The Supreme Court has affirmed that there is constitutional protection for the right to strike.
In a case involving the Saskatchewan Federation of Labour and the Saskatchewan government, the Supreme Court has recognized that the right to strike is an essential part of a meaningful collective bargaining process.
The Court ruled that "[a]long with their right to associate, speak through a bargaining representative of their choice, and bargain collectively with their employer through that representative, the right of employees to strike is vital to protecting the meaningful process of collective bargaining within s. 2(d)" of the Charter.
It also pointed out that “…it is the possibility of a strike which enables workers to negotiate their employment terms on a more equal footing.”
This is good news for workers across Canada, especially postal workers. The Supreme Court ruling lays the groundwork for our constitution challenge of the 2011 back-to-work legislation. In this challenge, we are arguing that the Conservative government’s back-to-work legislation violated Section 2(d) of the Canadian Charter of Rights and Freedoms because it denied CUPW members the right to collective bargaining and the right to strike.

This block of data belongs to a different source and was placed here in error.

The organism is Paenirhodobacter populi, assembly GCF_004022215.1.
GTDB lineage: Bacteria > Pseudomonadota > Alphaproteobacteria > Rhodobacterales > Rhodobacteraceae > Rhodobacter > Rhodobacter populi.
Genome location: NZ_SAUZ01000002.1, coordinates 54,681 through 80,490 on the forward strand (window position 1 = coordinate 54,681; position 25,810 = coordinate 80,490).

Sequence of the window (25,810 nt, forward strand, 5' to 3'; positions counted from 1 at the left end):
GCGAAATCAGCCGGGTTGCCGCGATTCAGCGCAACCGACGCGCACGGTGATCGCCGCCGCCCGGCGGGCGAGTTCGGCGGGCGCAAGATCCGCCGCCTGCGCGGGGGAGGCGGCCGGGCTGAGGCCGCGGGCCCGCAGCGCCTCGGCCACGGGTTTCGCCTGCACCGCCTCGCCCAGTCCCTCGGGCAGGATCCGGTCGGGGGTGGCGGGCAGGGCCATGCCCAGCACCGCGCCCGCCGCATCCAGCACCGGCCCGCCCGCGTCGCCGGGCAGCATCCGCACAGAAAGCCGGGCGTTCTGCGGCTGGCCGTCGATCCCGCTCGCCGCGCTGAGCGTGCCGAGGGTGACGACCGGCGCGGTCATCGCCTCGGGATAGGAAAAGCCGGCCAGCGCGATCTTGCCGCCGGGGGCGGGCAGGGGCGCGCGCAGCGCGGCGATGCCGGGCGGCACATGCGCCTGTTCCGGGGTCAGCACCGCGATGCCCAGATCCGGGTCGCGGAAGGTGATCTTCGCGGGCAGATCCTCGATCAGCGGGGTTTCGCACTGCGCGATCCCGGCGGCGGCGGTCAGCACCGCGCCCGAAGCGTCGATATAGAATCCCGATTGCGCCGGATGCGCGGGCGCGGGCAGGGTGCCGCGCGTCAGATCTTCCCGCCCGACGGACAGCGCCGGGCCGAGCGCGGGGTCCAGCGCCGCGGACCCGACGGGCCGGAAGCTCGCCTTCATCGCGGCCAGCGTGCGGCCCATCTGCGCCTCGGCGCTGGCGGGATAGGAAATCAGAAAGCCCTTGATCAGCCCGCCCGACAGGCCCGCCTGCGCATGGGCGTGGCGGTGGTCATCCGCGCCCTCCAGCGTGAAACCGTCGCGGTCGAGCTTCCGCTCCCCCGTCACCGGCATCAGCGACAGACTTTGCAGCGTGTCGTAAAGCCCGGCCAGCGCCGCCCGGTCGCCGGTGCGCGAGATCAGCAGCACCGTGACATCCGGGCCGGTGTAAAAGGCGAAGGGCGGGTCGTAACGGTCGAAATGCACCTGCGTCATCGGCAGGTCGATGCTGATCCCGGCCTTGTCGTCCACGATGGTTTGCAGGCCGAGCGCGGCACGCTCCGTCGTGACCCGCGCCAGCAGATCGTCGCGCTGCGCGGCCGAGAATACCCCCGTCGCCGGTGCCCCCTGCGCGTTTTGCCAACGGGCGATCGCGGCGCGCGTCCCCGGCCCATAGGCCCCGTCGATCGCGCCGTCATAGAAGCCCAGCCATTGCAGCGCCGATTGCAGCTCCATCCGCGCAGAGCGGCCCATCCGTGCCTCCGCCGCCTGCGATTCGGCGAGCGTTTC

Justice has prevailed in the Saskatchewan Federation of Labour case, in which CUPW was an intervener. We are hoping for a similar result.
The union would like to congratulate the Federation and all the workers affected by the Supreme Court decision,